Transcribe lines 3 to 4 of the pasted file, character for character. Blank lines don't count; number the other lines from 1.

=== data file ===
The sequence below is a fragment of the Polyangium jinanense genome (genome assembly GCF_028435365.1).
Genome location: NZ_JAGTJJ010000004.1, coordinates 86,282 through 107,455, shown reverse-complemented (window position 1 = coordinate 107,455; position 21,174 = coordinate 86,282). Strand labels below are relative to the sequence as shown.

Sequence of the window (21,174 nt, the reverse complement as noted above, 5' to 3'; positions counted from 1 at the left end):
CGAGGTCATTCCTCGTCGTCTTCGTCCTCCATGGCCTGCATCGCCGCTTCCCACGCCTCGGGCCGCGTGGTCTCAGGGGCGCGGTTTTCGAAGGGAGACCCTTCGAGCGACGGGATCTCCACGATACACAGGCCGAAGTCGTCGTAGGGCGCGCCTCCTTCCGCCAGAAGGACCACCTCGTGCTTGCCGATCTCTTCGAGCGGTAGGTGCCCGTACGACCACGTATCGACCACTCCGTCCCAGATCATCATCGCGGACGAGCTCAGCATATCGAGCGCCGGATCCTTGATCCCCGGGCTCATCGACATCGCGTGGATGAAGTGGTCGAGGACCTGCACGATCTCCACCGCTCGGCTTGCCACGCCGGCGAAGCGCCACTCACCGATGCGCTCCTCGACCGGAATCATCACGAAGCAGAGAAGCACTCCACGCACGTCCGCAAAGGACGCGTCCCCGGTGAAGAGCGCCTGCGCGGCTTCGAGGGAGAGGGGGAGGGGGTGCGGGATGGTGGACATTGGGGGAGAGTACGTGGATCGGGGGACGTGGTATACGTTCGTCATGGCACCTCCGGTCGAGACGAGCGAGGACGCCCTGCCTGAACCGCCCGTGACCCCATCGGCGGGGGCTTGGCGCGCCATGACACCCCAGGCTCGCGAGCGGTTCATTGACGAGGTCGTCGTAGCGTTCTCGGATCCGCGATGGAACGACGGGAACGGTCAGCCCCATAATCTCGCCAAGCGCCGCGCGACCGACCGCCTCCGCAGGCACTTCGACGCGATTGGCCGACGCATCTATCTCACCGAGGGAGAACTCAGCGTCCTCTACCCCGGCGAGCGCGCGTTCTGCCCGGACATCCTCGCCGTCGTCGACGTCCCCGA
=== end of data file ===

Sequence of the window (21,174 nt, the reverse complement as noted above, 5' to 3'; positions counted from 1 at the left end):
CGAGGTCATTCCTCGTCGTCTTCGTCCTCCATGGCCTGCATCGCCGCTTCCCACGCCTCGGGCCGCGTGGTCTCAGGGGCGCGGTTTTCGAAGGGAGACCCTTCGAGCGACGGGATCTCCACGATACACAGGCCGAAGTCGTCGTAGGGCGCGCCTCCTTCCGCCAGAAGGACCACCTCGTGCTTGCCGATCTCTTCGAGCGGTAGGTGCCCGTACGACCACGTATCGACCACTCCGTCCCAGATCATCATCGCGGACGAGCTCAGCATATCGAGCGCCGGATCCTTGATCCCCGGGCTCATCGACATCGCGTGGATGAAGTGGTCGAGGACCTGCACGATCTCCACCGCTCGGCTTGCCACGCCGGCGAAGCGCCACTCACCGATGCGCTCCTCGACCGGAATCATCACGAAGCAGAGAAGCACTCCACGCACGTCCGCAAAGGACGCGTCCCCGGTGAAGAGCGCCTGCGCGGCTTCGAGGGAGAGGGGGAGGGGGTGCGGGATGGTGGACATTGGGGGAGAGTACGTGGATCGGGGGACGTGGTATACGTTCGTCATGGCACCTCCGGTCGAGACGAGCGAGGACGCCCTGCCTGAACCGCCCGTGACCCCATCGGCGGGGGCTTGGCGCGCCATGACACCCCAGGCTCGCGAGCGGTTCATTGACGAGGTCGTCGTAGCGTTCTCGGATCCGCGATGGAACGACGGGAACGGTCAGCCCCATAATCTCGCCAAGCGCCGCGCGACCGACCGCCTCCGCAGGCACTTCGACGCGATTGGCCGACGCATCTATCTCACCGAGGGAGAACTCAGCGTCCTCTACCCCGGCGAGCGCGCGTTCTGCCCGGACATCCTCGCCGTCGTCGACGTCCCCGA